And the application of “lean thinking”, a management technique developed by car manufacturers Toyota and widely used in the manufacturing sector, could help identify and eliminate bottlenecks that currently penalise producers, hauliers, processors and retailers.
The project study, which looked at identifying opportunities for the Scottish sheep sector to add value, reduce waste and become more competitive and profitable, was funded by Quality Meat Scotland (QMS) together with the co-operative support body SAOS and the Scottish Manufacturing Advisory Service.
To identify bottlenecks and inefficiencies, the report reviewed the supply chain involving the farmers’ co-op Farm Stock (Scotland) Ltd, owned by five regional livestock marketing groups trading throughout Central Scotland and the Borders.
The report stated that one big impediment to better returns was the opportunistic and adversarial trading model, which saw each part of the supply chain interested only in achieving the best outcome for itself. The result was that every link of the chain was now struggling to make a margin.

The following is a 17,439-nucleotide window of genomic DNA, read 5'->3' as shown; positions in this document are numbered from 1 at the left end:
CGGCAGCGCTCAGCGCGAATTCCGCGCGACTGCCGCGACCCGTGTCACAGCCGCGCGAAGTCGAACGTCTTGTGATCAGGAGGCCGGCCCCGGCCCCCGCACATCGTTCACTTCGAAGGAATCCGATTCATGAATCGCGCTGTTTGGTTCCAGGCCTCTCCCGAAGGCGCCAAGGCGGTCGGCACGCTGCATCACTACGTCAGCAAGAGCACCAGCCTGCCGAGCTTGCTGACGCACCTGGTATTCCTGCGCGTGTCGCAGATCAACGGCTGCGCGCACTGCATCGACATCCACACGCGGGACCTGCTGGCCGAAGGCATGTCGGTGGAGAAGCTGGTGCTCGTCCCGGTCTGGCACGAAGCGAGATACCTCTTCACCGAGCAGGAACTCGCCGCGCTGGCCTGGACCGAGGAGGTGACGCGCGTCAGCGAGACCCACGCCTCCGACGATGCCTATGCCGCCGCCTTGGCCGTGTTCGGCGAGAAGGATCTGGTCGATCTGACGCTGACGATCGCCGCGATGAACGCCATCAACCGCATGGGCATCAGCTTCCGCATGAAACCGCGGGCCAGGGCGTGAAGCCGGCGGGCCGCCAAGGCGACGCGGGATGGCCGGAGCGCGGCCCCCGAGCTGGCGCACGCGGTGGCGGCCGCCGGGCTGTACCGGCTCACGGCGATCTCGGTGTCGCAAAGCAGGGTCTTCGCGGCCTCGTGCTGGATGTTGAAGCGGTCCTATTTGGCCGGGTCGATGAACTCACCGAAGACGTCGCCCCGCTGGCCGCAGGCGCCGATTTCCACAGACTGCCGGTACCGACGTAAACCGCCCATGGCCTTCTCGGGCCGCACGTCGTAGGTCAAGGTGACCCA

“One of the biggest issues facing the processing sector is the poorly planned supply of lamb, influenced by weather factors, which results from producer ‘push’ rather than consumer ‘pull’,” said Iain Riddell of SAC Consulting.
He said that better communication within the chain and developing a better understanding of each other’s needs would also help.
Ian Watson, chairman of Farm Stock, said there were real opportunities for better co-ordination, adding that a lot of individual businesses might be using “lean thinking” techniques for themselves but these failed to pick up on the advantages of linking up with others in the chain.
“Our view is that, on average, the supply chain can save at least £10 per lamb through better marketing and the removal of waste and inefficiencies in the whole process from drafting on farm right through to the retailer,” he said.